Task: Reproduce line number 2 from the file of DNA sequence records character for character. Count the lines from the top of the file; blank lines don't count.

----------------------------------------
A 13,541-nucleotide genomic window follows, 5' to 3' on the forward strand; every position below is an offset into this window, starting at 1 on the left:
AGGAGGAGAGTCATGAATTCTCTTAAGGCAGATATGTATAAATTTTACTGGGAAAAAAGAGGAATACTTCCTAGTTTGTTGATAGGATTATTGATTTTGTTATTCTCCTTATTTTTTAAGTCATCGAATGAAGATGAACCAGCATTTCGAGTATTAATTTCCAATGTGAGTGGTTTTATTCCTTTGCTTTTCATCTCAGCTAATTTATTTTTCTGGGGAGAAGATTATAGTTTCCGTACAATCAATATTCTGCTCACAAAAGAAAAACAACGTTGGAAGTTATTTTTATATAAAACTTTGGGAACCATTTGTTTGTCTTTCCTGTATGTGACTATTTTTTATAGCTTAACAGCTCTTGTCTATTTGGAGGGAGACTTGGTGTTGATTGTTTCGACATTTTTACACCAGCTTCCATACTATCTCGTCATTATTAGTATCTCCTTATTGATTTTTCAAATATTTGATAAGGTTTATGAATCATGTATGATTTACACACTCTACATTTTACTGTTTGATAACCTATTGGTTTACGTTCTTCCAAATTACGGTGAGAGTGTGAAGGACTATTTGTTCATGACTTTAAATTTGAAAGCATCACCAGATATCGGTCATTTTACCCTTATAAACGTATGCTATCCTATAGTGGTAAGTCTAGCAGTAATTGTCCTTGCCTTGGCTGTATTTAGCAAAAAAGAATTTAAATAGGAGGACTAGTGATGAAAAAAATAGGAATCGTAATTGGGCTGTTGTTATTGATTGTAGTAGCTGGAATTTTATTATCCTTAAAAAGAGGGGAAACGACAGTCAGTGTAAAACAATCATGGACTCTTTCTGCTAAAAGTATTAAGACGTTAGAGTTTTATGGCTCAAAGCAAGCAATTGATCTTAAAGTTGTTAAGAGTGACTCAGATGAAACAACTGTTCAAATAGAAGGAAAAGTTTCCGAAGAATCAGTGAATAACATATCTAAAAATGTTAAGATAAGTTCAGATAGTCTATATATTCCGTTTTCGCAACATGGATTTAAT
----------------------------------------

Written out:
AGGAGGAGAGTCATGAATTCTCTTAAGGCAGATATGTATAAATTTTACTGGGAAAAAAGAGGAATACTTCCTAGTTTGTTGATAGGATTATTGATTTTGTTATTCTCCTTATTTTTTAAGTCATCGAATGAAGATGAACCAGCATTTCGAGTATTAATTTCCAATGTGAGTGGTTTTATTCCTTTGCTTTTCATCTCAGCTAATTTATTTTTCTGGGGAGAAGATTATAGTTTCCGTACAATCAATATTCTGCTCACAAAAGAAAAACAACGTTGGAAGTTATTTTTATATAAAACTTTGGGAACCATTTGTTTGTCTTTCCTGTATGTGACTATTTTTTATAGCTTAACAGCTCTTGTCTATTTGGAGGGAGACTTGGTGTTGATTGTTTCGACATTTTTACACCAGCTTCCATACTATCTCGTCATTATTAGTATCTCCTTATTGATTTTTCAAATATTTGATAAGGTTTATGAATCATGTATGATTTACACACTCTACATTTTACTGTTTGATAACCTATTGGTTTACGTTCTTCCAAATTACGGTGAGAGTGTGAAGGACTATTTGTTCATGACTTTAAATTTGAAAGCATCACCAGATATCGGTCATTTTACCCTTATAAACGTATGCTATCCTATAGTGGTAAGTCTAGCAGTAATTGTCCTTGCCTTGGCTGTATTTAGCAAAAAAGAATTTAAATAGGAGGACTAGTGATGAAAAAAATAGGAATCGTAATTGGGCTGTTGTTATTGATTGTAGTAGCTGGAATTTTATTATCCTTAAAAAGAGGGGAAACGACAGTCAGTGTAAAACAATCATGGACTCTTTCTGCTAAAAGTATTAAGACGTTAGAGTTTTATGGCTCAAAGCAAGCAATTGATCTTAAAGTTGTTAAGAGTGACTCAGATGAAACAACTGTTCAAATAGAAGGAAAAGTTTCCGAAGAATCAGTGAATAACATATCTAAAAATGTTAAGATAAGTTCAGATAGTCTATATATTCCGTTTTCGCAACATGGATTTAAT